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Study: Holocaust survivors lived longer because they were resilient

Auschwitz II, Birkenau Concentration Camp in Poland. Credit: Ian Mackenzier/Flickr/Creative Commons

Auschwitz II, Birkenau Concentration Camp in Poland. Credit: Ian Mackenzier/Flickr/Creative Commons

According to a report in the Daily Mail, a study conducted by researchers with Maccabi Healthcare Services (MHS) based in Tel Aviv, Israel came to a startling conclusion that Jews who survived the Nazi Holocaust during World War II, lived on average seven years longer than Jews who did not go through the Holocaust.

MSH is an Israeli healthcare insurer with over two million members.

The researchers studied 83,000 Jews, both male and female, born between 1911 and 1945 who were insured by the Maccabi. This included 38,000 European Jews now living in Israel who survived the Holocaust and 35,000 Jews also living in Israel who had not directly experienced the Nazi genocide.

The study revealed that those who survived the Nazi death camps lived to an average age of 84.8 years compared to an average of 77.7 for those who did not directly experience the Nazi genocide. In effect, the mortality rate of those who suffered was 16% lower than those who didn’t.

Ironically, the Jews who survived the holocaust tended to have more health issues due to their brutal treatment in the Nazi death camps. They were 11% more likely to suffer kidney disease and 16% more likely to have high blood pressure, yet in the end they still lived longer.

In an interview with the Daily Mail, Dr Gideon Koren who worked with the MHS said:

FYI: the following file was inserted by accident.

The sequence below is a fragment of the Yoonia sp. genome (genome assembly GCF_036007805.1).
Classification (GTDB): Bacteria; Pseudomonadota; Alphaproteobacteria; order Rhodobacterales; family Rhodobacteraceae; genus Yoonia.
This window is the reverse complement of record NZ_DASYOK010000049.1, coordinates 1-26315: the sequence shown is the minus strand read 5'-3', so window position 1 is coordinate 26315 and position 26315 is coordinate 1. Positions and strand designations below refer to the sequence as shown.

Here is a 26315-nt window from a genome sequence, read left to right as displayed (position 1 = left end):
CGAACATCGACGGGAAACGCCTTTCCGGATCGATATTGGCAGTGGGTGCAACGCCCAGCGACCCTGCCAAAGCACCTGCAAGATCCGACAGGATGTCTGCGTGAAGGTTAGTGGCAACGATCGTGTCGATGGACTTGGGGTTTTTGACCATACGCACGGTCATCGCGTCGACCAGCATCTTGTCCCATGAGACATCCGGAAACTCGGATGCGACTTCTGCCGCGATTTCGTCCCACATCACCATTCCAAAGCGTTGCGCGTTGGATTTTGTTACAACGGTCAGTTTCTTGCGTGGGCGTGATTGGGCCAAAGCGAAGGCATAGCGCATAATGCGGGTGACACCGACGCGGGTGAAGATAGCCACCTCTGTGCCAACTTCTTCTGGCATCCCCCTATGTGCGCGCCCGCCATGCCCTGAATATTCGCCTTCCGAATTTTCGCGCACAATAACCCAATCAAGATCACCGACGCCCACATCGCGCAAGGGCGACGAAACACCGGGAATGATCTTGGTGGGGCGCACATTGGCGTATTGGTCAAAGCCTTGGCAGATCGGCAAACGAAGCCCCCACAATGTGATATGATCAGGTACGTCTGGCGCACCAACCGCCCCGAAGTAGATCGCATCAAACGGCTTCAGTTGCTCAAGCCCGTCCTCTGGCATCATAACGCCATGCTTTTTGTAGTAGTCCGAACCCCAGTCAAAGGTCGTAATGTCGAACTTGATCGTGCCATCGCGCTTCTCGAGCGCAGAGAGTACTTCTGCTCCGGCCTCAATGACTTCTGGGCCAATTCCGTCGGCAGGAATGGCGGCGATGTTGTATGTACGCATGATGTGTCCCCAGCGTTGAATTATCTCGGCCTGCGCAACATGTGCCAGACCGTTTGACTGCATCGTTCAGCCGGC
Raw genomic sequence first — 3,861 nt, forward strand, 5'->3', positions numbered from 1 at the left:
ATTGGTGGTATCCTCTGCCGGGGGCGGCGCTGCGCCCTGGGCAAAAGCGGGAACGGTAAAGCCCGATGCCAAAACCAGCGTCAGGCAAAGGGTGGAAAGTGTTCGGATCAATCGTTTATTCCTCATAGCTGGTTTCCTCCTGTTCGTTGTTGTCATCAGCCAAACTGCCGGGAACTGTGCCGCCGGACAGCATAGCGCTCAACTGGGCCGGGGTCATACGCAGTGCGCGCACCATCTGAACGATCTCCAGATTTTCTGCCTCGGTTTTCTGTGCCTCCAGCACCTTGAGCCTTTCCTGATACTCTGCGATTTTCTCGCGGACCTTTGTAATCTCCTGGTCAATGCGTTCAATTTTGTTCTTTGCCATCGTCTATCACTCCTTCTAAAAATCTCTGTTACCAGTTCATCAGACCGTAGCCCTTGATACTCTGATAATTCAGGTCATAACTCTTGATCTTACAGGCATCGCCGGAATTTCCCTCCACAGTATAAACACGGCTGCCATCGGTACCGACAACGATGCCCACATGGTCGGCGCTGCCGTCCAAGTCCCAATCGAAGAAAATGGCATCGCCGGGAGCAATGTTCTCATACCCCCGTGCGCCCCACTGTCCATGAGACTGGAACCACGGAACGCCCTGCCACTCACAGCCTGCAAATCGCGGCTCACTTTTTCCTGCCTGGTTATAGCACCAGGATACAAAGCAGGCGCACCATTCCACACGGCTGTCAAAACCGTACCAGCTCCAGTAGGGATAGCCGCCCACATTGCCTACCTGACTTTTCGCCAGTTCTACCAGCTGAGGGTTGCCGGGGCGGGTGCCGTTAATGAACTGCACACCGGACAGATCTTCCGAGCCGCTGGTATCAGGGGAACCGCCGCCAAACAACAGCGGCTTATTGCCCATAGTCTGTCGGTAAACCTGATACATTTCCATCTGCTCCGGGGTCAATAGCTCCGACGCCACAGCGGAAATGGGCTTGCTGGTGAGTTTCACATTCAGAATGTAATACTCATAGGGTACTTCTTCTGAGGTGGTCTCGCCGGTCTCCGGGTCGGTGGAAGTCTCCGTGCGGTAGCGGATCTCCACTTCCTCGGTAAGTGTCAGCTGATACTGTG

“Obviously, survivors have higher resilience, both physical and probably also mental, than those who did not manage to survive.”

These people who survived the holocaust were better equipped to handle the difficulties that life threw at them.

The word resilience in Koran’s statement immediately caught my attention

In physics, the word resilience refers to ability or elasticity of material after being compressed by a blow to bounce back to its original shape.

In psychology, the word resilience refers to the mental strength to adapt to difficult times and the ability to quickly spring back from trauma and set backs. Resilient people tend to be more optimistic and do not stay down, depressed, but can quickly recover from adversity.

As the early church started to suffer horrific persecution by the Romans, the Apostle Paul, who was imprisoned in Rome under Emperor Nero, began to address Christians and their need for resilience.

He didn’t use the exact word, Paul referred to it as perseverance and character:

Not only that, but we rejoice in our sufferings, knowing that suffering produces endurance, and endurance produces character, and character produces hope. (Romans 5:3-4 ESV)

When believers go through difficult times, we must maintain our confidence in God. We must continue to trust the Lord, who is our hope.

In fact, Paul actually says we should rejoice in suffering because of the potential good it brings. As we put our faith in God, he says our suffering can produce endurance or perseverance, which in turn produces character.

Perseverance refers to the ability to push through and not give up when we encounter difficulties and even persecution. Character refers to people who when knocked down by the difficulties of life, quickly stand back up. They stood strong in dark times.

Paul says this in turn produces hope which is optimism that comes from believing and trusting God.


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